By Michael E. Miller
By Ryan Yousefi
By Kyle Munzenrieder
By Sabrina Rodriguez
By Michael E. Miller
By Carlos Suarez De Jesus
By Luther Campbell
By Kyle Munzenrieder
There are many plausible reasons for the sorry state of politics in Sweetwater. Certainly a large part of the blame rests with the feud between Jose Diaz and Gloria Bango that has kept city hall a battleground for much of the Nineties.
A strong mayoral system coupled with a city attorney beholden to the council for his job hasn't helped things. Since city government has turned into Bango versus Diaz, it is the city attorney who must mediate. "It is the structure of the government," explains Gus Efthimiou, who was hired as city attorney in August 1993, fired three months later, rehired in January 1994, and then dismissed once again in November of this past year. He is now representing Marono. "The city attorney is appointed by the council and it states in the charter that he serves [at their] pleasure," Efthimiou says. "But sometimes he works for the mayor and the administration. It is like walking a tightrope."
Bango, who believes the council's principal preoccupation is to thwart her every move, often goes to the State Attorney's Office for legal opinions that would normally be resolved locally. "When [Centorino] tells me I have to rely on the city attorney, I say it is a moot issue," Bango declares.
The city's small size could also be a factor. Its constant struggle to find outside money for municipal services to avoid raising taxes on its primarily middle- to low-income residents is a continual font of problems, some believe.
And outside political machines share some blame. Miami-Dade County Commissioner Miriam Alonso, whom the council named the official "godmother" of Sweetwater, is said to exert considerable influence on city politics. Diaz and Bango's failure to name a street after Alonso doomed them from receiving the powerful commissioner's support, city wags say. "You can't insult the cook if you want to eat," Marina says.
The recent war between Hialeah Mayor Raul Martinez and Miami-Dade County Mayor Alex Penelas has played a role in local politics, many believe. (Despite repeated calls neither man would comment for this article.) Like the superpowers in the cold war, the two political machines of the respective mayors fight their proxy battles in smaller municipalities. "They take their personal problems through all the cities to show their power," council candidate Mesa asserts.
Diaz supported Martinez's opponent Herman Echevarria (who was backed by Penelas) by knocking on doors for him in Hialeah during his unsuccessful bid to oust the mayor in 1997. Bango supported Martinez. Now it is believed the two are returning the favor.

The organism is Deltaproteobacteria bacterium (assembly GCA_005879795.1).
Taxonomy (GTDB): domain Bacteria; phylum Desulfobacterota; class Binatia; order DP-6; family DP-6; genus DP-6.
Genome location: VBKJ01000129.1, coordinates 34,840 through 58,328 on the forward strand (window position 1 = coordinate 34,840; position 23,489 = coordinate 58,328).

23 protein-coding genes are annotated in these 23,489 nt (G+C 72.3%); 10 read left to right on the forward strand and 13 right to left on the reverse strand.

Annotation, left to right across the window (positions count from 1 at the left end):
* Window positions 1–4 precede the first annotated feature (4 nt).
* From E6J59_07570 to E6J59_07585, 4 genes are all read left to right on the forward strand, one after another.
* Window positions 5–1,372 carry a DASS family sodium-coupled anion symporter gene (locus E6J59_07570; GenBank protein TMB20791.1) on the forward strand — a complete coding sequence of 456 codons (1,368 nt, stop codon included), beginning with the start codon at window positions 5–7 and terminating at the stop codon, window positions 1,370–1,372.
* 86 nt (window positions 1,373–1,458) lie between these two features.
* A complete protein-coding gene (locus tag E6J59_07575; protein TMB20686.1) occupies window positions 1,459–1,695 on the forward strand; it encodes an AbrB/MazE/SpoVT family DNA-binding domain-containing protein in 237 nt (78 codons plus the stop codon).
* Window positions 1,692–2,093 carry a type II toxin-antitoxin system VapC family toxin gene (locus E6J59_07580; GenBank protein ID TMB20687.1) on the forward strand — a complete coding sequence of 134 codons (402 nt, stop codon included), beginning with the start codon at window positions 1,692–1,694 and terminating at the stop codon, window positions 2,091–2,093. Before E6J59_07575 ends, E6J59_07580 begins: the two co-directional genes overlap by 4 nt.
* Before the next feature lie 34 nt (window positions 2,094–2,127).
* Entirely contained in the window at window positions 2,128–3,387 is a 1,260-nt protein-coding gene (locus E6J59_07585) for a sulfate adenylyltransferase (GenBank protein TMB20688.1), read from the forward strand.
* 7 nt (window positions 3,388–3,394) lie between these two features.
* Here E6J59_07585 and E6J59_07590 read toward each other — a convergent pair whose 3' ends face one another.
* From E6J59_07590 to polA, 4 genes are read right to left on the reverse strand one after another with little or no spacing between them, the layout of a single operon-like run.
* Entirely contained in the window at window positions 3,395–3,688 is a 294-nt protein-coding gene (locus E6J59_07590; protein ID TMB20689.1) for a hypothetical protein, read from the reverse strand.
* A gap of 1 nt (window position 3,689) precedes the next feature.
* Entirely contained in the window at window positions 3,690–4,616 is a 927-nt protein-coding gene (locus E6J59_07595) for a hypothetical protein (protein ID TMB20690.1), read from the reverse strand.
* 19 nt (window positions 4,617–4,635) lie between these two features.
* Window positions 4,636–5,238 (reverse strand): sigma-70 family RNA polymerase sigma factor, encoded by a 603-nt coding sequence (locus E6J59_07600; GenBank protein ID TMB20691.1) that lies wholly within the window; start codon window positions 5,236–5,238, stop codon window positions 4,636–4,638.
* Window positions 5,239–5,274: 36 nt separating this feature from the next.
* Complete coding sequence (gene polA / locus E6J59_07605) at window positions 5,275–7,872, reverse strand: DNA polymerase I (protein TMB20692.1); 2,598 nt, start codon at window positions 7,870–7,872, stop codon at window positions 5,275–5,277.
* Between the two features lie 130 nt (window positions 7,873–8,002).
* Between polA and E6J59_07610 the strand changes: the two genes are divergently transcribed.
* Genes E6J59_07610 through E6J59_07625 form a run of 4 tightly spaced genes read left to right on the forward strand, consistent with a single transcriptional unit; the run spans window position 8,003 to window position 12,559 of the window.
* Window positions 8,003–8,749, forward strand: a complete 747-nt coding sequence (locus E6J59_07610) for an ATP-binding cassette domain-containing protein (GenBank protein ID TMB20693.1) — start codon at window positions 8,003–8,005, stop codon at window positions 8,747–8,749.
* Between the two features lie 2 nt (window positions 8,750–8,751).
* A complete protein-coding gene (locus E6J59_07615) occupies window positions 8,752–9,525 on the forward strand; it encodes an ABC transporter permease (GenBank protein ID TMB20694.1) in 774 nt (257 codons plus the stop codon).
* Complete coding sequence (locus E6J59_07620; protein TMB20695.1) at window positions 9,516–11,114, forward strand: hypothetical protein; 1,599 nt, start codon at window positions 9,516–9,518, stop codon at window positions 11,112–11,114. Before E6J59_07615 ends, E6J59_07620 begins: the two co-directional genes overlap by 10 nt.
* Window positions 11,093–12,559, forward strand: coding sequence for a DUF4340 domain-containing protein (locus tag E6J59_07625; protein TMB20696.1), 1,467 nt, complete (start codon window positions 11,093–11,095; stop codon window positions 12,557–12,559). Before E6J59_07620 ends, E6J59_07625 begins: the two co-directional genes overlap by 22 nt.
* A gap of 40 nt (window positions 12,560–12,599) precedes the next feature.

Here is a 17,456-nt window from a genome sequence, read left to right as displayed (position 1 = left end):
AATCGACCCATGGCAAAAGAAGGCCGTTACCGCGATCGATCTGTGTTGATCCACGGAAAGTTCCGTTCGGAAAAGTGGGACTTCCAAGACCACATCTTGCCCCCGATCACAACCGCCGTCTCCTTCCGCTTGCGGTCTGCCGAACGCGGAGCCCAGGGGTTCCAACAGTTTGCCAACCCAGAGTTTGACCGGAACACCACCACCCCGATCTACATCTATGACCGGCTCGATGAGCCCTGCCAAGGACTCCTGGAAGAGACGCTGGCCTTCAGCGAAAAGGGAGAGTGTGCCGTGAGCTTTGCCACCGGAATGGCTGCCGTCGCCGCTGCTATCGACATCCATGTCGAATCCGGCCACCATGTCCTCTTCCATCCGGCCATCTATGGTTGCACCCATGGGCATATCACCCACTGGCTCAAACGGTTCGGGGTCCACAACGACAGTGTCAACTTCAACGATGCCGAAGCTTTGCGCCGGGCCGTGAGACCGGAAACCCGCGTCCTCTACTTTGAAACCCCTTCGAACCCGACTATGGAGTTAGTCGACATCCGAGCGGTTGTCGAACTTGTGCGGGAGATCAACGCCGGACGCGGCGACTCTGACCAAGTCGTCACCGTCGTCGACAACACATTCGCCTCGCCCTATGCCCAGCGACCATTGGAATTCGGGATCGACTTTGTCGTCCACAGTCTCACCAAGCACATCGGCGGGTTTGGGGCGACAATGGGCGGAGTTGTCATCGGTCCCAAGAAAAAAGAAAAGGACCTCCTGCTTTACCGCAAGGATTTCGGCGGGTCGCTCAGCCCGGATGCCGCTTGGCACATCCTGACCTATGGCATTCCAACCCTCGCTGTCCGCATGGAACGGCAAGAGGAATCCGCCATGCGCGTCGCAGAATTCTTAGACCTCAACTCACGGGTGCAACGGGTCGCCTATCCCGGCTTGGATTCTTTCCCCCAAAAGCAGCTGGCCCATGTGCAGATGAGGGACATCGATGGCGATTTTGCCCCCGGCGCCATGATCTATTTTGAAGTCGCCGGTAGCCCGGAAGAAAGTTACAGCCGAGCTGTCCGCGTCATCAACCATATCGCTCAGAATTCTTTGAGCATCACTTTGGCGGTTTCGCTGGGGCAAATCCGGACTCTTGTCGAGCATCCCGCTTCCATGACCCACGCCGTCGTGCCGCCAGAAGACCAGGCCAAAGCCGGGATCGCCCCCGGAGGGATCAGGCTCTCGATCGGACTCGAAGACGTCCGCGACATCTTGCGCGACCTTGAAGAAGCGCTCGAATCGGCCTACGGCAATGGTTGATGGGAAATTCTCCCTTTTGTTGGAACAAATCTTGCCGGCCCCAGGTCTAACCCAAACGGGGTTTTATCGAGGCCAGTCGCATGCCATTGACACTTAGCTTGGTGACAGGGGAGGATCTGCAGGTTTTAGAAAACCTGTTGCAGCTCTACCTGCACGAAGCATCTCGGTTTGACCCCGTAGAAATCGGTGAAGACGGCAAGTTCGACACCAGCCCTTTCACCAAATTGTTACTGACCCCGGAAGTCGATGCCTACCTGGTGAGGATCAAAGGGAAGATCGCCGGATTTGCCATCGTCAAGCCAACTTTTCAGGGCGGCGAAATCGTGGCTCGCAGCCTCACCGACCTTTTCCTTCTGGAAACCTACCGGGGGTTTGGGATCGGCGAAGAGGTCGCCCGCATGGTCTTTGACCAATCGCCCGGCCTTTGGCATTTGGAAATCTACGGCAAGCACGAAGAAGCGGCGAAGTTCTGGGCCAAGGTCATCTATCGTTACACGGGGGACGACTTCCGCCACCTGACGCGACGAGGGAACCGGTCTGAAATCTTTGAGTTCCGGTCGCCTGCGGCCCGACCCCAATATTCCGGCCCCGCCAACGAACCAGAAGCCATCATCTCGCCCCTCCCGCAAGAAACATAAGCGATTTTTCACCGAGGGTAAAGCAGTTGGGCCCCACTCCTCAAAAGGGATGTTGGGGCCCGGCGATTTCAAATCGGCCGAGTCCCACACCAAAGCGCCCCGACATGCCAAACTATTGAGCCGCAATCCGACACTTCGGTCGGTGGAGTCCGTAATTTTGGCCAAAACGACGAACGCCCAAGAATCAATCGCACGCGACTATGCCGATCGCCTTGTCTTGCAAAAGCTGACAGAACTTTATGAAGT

"Raul told me, 'Bango you have been a terrific mayor, if you need me, call on me.' People in Hialeah helped me with money. They know the people who tried to oust Raul are working in this municipality," Bango says.
Diaz characterizes Penelas as a man with vision. "He has supported me through his people," confides the council president, who has received the maximum financial contributions of $500 from Penelas partisans Sergio Pino and Brian May.
Before relating the "no-comment" response from his boss, Penelas spokesman Juan Mendieta indicated he assumed the mayor would support Diaz. "They are good friends," he says. "Pepe is always over here."
Yet the problems in Sweetwater go deeper than Bango, Diaz, Martinez, and Penelas. Scandals have plagued Sweetwater almost since its incorporation. Indeed some say the city will never know peace until the midgets rumored to be buried beneath SW 109th Avenue are properly put to rest.
The story of Sweetwater's founding goes something like this. In 1939 a traveling troupe of twelve very small Russian circus performers were on their way to Florida's west coast to join a big top for the winter. They stopped in Sweetwater (some say because their car broke down) and delighted in the expanse of swamp, green farmland, and straight canals before rejoining the circus. Known variously as the Petrograd Star Company and the Royal Russian Midgets, the group returned shortly and decided to forgo their transitory ways. They built miniature houses and furniture for themselves. But their six-foot manager Joe Sanderlin had bigger plans than just a sunny retirement. Sanderlin and his 40-inch-tall wife Anna envisioned a midget city and tourist attraction. Midgets from all over the nation would come to live in Sweetwater and the curious would pay to see them.
In 1941 the troupe and thirteen other residents incorporated the town. The residents elected Sanderlin as mayor, but the midget mecca never materialized. The onset of World War II and gas rationing curtailed travel and interest withered. After a while the midgets left their tiny homes and returned to the nomadic life of circus performers.
But as legend has it, before the midgets decamped, two of them began an argument that ended in gunfire, and their untimely deaths. Without relatives to care for them, they were buried unceremoniously under what is now one of Sweetwater's main thoroughfares. Since that day the city fathers have fought more often than cooperated. According to urban myth, if tranquility is ever to reign in Sweetwater, the midgets must be exhumed, and given a proper burial.
It didn't take long for evil to go to work. By the early Fifties the sale of alcohol had become good business. In every place in Dade County but one, the bars closed at 1:00 a.m. on weekdays and 2:00 a.m. on weekends. In Sweetwater two liquor bars and one beer-and-wine joint stayed open until 5:00 a.m. A grand jury investigating the city at the time concluded that Sweetwater seemed to exist solely to bestow liquor licenses.